The U.S. Supreme court last month denied the petition for writ of mandamus filed by Citizens for Fair Representation, the non-profit arm of the State of Jefferson movement.
The group filed the writ in August asking for the highest court in the nation to intervene in a case that is currently before 9th District Court Judge Kimberly Mueller.
That lawsuit, filed in 2017 against California Secretary of State Alex Padilla, argues that the system of apportioning legislative districts equally by population has diluted the votes of rural residents and denied them representation.
Although Jefferson spokeswoman Sally Rapoza, in a statement, said the group is disappointed that the U.S. Supreme court didn’t intervene in the case by sending the original complaint directly to a three-judge panel for deliberation, Jefferson supporters will continue to push for California to be split into two more manageable states, or for the State Legislature to resolve California’s urban-rural divide.
“The denial of the petition does not set us back any further than where we were when we filed it,” Rapoza said. “We still have an active case in Federal Court seeking restoration of our representation.”
Lew Manor, of the Colusa County Jefferson Committee, said that while they were “cautiously optimistic” that the U.S. Supreme Court would look at the case, the realty was that it was just one of many petitions before them.
“Our belief was that due to the nature of our request, it would be held in a little higher importance, but since staff have a lot to say in what gets presented to them, it was likely that the court may not have even seen it.” Manor said.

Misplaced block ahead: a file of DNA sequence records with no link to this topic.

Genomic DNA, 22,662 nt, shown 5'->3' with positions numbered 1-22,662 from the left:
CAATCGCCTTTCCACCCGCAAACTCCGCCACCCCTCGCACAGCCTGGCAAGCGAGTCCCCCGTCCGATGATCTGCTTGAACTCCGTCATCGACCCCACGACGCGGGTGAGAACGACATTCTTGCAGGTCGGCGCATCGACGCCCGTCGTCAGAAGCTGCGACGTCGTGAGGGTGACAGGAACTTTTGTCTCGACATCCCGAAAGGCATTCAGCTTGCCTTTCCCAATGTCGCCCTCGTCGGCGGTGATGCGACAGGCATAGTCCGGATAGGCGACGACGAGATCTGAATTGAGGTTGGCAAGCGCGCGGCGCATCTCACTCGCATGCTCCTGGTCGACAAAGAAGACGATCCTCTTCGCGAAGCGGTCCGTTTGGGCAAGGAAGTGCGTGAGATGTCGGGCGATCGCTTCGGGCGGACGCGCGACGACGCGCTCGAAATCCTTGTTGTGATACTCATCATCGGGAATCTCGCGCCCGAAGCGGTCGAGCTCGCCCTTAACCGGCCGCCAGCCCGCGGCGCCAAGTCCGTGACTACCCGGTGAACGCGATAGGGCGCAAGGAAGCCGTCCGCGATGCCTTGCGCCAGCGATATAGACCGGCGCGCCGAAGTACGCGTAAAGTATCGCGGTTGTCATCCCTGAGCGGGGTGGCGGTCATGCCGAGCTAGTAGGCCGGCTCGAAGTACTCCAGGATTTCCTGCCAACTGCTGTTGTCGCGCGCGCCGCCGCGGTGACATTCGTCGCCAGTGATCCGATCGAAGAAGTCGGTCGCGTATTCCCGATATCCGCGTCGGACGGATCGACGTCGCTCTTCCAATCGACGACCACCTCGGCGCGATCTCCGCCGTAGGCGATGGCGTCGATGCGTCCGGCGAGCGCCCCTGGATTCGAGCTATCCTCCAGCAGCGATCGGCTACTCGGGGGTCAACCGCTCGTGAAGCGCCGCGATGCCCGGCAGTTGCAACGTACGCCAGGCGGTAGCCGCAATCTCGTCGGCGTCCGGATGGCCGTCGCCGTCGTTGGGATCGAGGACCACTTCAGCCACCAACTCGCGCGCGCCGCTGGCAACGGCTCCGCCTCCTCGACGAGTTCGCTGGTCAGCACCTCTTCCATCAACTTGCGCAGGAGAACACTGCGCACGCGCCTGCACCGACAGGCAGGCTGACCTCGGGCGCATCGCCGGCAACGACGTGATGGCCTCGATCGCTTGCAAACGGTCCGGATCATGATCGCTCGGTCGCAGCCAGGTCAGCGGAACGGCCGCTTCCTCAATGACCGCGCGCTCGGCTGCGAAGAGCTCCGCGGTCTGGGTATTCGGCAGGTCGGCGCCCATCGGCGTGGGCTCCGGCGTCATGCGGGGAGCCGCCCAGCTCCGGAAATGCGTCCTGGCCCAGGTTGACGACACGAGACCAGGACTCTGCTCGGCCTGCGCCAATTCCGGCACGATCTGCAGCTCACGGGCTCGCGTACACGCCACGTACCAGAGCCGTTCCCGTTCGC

Manor said the Supreme Court typically only hears or writes on about 1.5 percent of the 7,000 to 8,000 cases filed each year.
The lack of action by the Supreme Court now puts the lawsuit back in the hands of Judge Mueller, who previously stated the complaint was “fraught with non-justiciable political questions,” and noted that the group’s lawsuit asks the federal court to alter the California Constitution, something beyond its jurisdiction.
“She still has only one legal option and that is to give us a three-judge court, though she has threatened dismissal,” Manor said. “Our options from here are wait until we get the decision from the judge. If it isn’t what we believe should happen, then we can appeal to the whole 9th District Court.”
Meanwhile, members of Jefferson committees throughout the 20 or so Northern California counties that have signed on for a state split will continue to raise money to push the matter through the courts, with the hope that someday the lack of representation for rural communities will be resolved.
“This is too important for us in the North State,” Manor said. “California is a wreck, and it will be a long time changing if it ever does.”